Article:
From January 1952 until July 1953 I lived in Austria. from the letters which I received at this time I have a good picture of my parents’ life in Park Road, Pendleton.
On Tuesday 15 January my Mother wrote she was practicing an hour a day. On Monday she had been to Accrington for a lesson with Mr. Bridge who very pleased with her work.
“I had a piece by Grieg which was not very successful last week. This week I asked him to play it for me and he said, I shall not play it any better than you have just played rather exaggerated, but so very kind…
Burgess and Maclean are said to be in prison in Russia.
She asked me about the food in Austria. Britain was still rationed with very small quantities of staple foods. Austria was quite different no shortages, good food in the Moser Hotel where I was living at first and amazing ice cream shops with wonderful ices in hazelnut and real fruit flavours. The contrast in the two countries situations was so great that I sent foodÂ parcels home. One arrived on March 21.
During the Easter holidays mother came to spend a holiday with me. We visited Vienna and Triste.
Dad who stayed at home wrote flatteringly to me on April 10,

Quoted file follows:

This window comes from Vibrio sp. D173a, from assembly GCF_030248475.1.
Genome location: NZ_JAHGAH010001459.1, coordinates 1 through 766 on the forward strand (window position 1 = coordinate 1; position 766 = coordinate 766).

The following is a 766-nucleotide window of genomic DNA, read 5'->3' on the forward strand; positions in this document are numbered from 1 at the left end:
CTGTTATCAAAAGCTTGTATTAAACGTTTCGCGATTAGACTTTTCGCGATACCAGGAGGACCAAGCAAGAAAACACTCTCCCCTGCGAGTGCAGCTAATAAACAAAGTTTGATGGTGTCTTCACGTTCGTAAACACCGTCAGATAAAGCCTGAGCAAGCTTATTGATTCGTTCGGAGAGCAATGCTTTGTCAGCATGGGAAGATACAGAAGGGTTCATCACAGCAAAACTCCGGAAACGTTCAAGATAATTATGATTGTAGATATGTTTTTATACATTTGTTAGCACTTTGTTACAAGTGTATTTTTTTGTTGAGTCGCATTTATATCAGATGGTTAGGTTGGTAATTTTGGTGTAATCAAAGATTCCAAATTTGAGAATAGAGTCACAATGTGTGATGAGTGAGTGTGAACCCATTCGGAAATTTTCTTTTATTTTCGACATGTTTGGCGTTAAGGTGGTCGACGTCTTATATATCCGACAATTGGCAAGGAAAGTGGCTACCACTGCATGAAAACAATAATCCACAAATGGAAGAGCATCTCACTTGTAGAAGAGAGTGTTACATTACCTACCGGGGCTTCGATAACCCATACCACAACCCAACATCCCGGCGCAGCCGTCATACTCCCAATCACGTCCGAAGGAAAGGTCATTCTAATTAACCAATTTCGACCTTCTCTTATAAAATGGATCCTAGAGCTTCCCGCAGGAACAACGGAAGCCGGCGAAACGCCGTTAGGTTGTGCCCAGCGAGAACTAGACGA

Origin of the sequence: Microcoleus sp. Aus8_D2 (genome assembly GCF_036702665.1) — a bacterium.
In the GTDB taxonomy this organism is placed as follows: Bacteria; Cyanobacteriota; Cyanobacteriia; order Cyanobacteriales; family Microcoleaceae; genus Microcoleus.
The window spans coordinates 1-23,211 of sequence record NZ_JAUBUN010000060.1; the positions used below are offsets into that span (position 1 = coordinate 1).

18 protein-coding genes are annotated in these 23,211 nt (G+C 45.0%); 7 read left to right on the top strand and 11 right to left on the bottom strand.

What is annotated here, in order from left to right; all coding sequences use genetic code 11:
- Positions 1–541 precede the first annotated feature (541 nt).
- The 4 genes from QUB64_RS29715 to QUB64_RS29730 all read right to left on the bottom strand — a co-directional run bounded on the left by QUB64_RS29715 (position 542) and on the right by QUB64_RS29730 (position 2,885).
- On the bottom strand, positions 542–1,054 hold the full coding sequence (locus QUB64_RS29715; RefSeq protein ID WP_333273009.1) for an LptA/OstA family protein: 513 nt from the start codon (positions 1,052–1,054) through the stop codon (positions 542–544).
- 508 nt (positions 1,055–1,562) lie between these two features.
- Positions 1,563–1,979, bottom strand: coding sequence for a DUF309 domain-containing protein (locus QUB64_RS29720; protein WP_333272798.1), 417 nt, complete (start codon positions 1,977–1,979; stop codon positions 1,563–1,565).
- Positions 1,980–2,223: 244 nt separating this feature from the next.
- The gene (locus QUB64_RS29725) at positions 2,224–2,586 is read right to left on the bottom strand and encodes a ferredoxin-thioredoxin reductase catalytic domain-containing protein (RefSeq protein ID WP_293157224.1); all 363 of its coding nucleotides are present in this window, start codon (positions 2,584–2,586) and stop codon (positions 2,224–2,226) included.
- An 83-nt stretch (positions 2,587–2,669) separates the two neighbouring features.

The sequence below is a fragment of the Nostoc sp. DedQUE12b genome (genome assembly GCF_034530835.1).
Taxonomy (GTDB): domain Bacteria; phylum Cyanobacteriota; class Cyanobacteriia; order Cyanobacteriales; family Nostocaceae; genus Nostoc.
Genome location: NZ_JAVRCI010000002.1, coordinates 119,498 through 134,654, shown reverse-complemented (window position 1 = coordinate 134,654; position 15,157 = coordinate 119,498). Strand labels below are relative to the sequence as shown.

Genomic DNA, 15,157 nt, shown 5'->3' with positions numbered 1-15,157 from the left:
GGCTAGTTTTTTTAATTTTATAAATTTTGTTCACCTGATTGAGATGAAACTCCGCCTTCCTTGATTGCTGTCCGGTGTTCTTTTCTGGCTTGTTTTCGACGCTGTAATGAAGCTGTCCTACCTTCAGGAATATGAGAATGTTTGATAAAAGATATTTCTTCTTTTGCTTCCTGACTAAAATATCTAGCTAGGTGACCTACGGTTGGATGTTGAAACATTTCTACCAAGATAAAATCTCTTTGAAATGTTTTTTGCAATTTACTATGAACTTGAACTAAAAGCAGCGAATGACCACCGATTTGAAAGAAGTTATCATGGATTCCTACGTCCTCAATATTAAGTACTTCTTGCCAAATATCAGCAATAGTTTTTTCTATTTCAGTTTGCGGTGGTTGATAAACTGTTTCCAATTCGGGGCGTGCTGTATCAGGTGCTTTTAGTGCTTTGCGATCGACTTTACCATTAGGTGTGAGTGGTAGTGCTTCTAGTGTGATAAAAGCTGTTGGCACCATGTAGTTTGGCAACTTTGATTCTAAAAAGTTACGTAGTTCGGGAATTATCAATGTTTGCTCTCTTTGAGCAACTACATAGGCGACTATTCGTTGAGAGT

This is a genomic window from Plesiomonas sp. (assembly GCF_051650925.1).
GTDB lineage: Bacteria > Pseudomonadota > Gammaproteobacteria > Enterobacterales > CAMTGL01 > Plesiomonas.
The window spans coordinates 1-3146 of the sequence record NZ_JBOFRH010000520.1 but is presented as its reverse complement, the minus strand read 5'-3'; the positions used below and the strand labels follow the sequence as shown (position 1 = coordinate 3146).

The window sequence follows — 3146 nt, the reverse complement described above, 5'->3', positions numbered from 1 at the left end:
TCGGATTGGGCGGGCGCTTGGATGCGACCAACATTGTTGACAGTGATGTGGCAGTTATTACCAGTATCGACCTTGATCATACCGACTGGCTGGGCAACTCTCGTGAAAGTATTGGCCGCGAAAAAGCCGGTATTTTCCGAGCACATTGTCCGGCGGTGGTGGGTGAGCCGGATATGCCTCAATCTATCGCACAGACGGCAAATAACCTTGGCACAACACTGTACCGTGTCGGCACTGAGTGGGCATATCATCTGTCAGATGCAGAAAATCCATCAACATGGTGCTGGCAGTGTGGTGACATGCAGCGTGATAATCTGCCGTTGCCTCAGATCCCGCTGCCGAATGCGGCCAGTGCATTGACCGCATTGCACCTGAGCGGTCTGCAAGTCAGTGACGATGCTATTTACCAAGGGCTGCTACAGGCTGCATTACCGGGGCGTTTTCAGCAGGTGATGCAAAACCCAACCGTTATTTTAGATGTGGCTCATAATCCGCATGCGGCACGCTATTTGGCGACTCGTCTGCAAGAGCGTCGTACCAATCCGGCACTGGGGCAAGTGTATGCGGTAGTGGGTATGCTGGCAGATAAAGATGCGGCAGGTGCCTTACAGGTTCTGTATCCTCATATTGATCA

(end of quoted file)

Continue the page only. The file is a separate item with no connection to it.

“If you go on writing such interesting letters we will be having a second Madame de Sevigne, but instead of writing to her daughter (Madame de Grignan) it will be you writing to your Mother.
I had of course read Swiss Family’Robinson but not seen the film, indeed did not know it had been filmed. I fancy it would be a most difficult story to film and departure from the narrative would be unavoidable. Talking of films and books .. I have just read a book by A.G. Street, the frequent broadcaster in “Any Questions”, it was quite good, the title was quaint, “Already walks tomorrow”.
That remark reads strangely in 1994. The letter he was writing which was to provide material for a portrait of him in this year was an illustration of that quaint title.
I had evidently told him that our Ambassador’s name was Goschen.
“That Ambassador’s name is not a common one. I remember as a young man reading of Lord Goschen. He was First Lord of the Admiralty and was connected with Joey Chamberlain. I often smile when I think of old Joey. The story goes he went to America to approve his son’s choice of a wife, a Miss Elliott, if I remember rightly, and approved so well that he married her himself.
I see from the morning paper that the long drawn out litigation between Fergusson of tractor fame and Fords has come to an end. Fergusson having been awarded over a million pounds for infringement of patent rights. The case reminded me of that celebrated one in Charles Dickens novel Bleak House. You remember it don’t you? Jarndyce v. Jarndyce.